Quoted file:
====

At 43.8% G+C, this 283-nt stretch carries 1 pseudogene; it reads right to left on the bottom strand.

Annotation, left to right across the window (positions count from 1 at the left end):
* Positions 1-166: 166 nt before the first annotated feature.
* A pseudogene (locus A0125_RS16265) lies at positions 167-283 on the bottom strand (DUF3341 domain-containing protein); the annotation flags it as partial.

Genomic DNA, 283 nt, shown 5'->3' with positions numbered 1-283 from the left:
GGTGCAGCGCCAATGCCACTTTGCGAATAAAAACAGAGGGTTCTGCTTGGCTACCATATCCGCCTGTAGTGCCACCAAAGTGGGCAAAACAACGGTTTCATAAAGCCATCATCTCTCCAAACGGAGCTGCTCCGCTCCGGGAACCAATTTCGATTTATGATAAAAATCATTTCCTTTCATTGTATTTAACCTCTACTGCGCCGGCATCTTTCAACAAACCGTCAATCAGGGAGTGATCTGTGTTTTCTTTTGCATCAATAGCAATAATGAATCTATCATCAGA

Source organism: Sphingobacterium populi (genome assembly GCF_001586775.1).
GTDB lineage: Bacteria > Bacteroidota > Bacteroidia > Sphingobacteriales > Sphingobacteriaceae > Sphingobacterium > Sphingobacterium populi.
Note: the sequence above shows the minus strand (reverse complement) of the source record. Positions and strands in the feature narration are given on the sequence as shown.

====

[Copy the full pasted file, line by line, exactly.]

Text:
At 43.8% G+C, this 283-nt stretch carries 1 pseudogene; it reads right to left on the bottom strand.

Annotation, left to right across the window (positions count from 1 at the left end):
* Positions 1-166: 166 nt before the first annotated feature.
* A pseudogene (locus A0125_RS16265) lies at positions 167-283 on the bottom strand (DUF3341 domain-containing protein); the annotation flags it as partial.

Genomic DNA, 283 nt, shown 5'->3' with positions numbered 1-283 from the left:
GGTGCAGCGCCAATGCCACTTTGCGAATAAAAACAGAGGGTTCTGCTTGGCTACCATATCCGCCTGTAGTGCCACCAAAGTGGGCAAAACAACGGTTTCATAAAGCCATCATCTCTCCAAACGGAGCTGCTCCGCTCCGGGAACCAATTTCGATTTATGATAAAAATCATTTCCTTTCATTGTATTTAACCTCTACTGCGCCGGCATCTTTCAACAAACCGTCAATCAGGGAGTGATCTGTGTTTTCTTTTGCATCAATAGCAATAATGAATCTATCATCAGA

Source organism: Sphingobacterium populi (genome assembly GCF_001586775.1).
GTDB lineage: Bacteria > Bacteroidota > Bacteroidia > Sphingobacteriales > Sphingobacteriaceae > Sphingobacterium > Sphingobacterium populi.
Note: the sequence above shows the minus strand (reverse complement) of the source record. Positions and strands in the feature narration are given on the sequence as shown.